For Artillery STA, see .

For the USMC snipers, see .
), leading to 11 anti-Iraqi Force (AIF AIF Annual Information Form
AIF Apoptosis-Inducing Factor
AIF Agence Intergouvernementale de la Francophonie (French: Intergovernmental Agency for Francophony)
AIF Australian Imperial Force
) personnel being detained. These AIF were determined to inflict casualties to Coalition Forces and damage to Coalition equipment by emplacing an improvised explosive device Noun 1. improvised explosive device - an explosive device that is improvised

explosive device - device that bursts with sudden violence from internal energy
 (IED Noun 1. IED - an explosive device that is improvised
I.E.D., improvised explosive device

explosive device - device that bursts with sudden violence from internal energy
). Ferretti detained one AIF on a motorcycle, four in a civilian car and four in an Iraqi Army The Iraqi Army is the army of Iraq, active in various forms since the country was formed in the aftermath of World War I.

Today, it is a component of the Iraqi Security Forces tasked with assuming responsibility for all Iraqi land-based military operations following the 2003
 vehicle, while maintaining integrity of evidence.

After discovering that one of the AIF was injured severely from the initial engagement, in accordance with established rules of engagement, he called in a 9-line medical evacuation, thus saving the man's life. This allowed the AIF to appear before an Iraqi Criminal Court for trial. Ferretti maintained his composure, calmly communicated all actions and took directions from the TF 3-29 FA tactical operations center A physical groupment of those elements of a general and special staff concerned with the current tactical operations and the tactical support thereof. Also called TOC. See also command post.  over a very congested con·gest·ed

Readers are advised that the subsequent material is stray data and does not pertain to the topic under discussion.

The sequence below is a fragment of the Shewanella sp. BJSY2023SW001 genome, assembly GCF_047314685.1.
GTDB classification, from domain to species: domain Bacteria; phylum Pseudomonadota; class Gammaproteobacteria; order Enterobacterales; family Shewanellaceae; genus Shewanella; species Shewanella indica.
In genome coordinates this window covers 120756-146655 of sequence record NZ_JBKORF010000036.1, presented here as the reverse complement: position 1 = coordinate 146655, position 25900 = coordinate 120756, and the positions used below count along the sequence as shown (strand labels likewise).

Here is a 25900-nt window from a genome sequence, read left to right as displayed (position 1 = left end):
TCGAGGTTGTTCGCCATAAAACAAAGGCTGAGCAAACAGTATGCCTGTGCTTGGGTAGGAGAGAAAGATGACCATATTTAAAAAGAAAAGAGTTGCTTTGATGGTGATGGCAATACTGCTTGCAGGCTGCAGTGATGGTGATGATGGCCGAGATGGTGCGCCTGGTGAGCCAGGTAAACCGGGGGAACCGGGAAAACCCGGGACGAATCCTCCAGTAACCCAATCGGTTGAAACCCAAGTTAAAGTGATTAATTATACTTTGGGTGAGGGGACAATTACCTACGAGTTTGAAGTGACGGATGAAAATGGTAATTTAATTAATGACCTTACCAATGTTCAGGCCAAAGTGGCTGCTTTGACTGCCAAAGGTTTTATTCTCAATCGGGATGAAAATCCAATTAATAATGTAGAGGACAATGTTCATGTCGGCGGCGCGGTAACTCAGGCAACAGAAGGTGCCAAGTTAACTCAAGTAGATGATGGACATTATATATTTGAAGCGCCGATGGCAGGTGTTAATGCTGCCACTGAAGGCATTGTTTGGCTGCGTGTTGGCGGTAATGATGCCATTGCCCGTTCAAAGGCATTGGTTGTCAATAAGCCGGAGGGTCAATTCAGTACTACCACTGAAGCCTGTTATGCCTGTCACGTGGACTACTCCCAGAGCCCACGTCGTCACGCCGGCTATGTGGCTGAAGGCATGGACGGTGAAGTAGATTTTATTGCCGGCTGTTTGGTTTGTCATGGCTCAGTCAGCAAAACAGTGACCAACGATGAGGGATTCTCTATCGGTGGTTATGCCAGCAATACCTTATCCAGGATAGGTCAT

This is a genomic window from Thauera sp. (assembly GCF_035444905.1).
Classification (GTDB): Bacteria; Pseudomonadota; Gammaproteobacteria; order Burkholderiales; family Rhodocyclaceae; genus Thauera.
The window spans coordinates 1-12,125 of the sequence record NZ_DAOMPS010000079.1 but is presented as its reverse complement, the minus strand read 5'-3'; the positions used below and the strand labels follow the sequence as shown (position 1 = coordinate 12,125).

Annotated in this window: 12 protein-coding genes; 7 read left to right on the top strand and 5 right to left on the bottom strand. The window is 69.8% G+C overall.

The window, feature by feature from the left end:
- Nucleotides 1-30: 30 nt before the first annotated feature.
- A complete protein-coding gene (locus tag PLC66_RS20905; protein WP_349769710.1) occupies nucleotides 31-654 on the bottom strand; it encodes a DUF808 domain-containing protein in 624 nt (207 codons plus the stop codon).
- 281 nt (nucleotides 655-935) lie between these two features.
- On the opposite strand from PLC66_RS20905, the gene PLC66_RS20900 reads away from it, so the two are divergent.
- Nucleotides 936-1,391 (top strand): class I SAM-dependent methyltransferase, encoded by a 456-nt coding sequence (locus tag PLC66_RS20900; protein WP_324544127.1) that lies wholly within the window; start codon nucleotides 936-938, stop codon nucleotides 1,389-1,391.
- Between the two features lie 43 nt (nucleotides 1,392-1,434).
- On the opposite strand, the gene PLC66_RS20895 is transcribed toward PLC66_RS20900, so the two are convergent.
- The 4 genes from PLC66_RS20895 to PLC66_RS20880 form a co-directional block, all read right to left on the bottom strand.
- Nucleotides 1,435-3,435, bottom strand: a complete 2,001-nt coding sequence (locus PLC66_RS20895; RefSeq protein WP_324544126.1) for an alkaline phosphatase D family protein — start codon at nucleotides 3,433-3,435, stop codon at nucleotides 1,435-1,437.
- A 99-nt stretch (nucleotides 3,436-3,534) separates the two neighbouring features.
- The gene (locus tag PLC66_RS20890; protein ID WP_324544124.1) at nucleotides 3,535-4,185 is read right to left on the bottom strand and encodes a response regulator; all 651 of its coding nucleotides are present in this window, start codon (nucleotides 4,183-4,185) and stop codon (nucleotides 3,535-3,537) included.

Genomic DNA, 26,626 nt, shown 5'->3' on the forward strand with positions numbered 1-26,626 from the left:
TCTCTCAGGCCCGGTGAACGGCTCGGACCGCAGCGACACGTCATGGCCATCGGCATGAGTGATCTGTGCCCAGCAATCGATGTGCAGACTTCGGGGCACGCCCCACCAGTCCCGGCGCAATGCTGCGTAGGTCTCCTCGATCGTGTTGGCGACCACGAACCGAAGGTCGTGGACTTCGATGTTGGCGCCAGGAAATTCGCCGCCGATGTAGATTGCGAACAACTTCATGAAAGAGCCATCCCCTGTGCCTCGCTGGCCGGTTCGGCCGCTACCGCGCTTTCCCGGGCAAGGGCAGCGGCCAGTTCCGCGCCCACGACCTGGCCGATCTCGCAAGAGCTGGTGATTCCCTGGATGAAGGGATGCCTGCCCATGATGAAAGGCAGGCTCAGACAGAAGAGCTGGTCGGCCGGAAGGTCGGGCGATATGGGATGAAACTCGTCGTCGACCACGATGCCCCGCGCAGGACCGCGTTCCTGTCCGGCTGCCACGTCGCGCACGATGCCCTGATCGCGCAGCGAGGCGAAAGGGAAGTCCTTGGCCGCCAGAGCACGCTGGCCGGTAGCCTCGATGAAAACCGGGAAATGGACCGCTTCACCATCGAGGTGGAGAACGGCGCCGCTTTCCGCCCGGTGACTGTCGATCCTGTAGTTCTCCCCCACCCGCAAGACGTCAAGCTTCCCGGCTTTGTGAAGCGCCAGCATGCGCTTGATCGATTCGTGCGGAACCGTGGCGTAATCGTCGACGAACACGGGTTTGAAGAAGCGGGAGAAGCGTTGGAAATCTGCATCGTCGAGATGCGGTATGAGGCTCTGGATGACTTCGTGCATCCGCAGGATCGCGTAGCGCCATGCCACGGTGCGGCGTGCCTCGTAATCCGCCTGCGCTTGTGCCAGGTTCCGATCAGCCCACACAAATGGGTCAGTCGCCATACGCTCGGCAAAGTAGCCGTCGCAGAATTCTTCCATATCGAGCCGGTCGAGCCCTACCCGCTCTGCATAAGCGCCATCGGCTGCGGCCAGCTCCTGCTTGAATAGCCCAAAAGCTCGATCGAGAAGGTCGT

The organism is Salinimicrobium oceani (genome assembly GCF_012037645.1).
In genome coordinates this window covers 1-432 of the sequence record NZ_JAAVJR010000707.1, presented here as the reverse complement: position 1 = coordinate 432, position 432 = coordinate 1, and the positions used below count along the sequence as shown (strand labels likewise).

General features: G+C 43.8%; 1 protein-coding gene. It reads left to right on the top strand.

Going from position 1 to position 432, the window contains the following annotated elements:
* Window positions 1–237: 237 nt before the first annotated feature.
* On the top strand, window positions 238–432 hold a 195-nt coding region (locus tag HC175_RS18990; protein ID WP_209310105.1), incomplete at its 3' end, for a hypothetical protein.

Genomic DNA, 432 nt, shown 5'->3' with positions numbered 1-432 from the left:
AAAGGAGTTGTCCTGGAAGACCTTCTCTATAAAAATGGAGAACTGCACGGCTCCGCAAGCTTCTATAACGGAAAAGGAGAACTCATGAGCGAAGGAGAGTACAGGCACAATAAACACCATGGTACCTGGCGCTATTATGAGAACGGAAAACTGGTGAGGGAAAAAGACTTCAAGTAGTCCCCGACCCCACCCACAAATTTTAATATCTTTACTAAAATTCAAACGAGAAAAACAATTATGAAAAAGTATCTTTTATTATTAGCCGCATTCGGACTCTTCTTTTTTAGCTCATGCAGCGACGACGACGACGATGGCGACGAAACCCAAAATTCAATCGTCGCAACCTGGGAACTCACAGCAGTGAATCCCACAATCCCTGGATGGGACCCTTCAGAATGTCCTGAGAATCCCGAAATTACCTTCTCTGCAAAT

Affected with or characterized by congestion.

congested ENT adjective Referring to a boggy blood-filled tissue. See Nasal congestion.
 communications net An organization of stations capable of direct communications on a common channel or frequency. . He continued to maintain direct communications and coordination with an air weapons team for security. SGT Ferretti was awarded an Army Commendation Medal For other medals of the same name, see .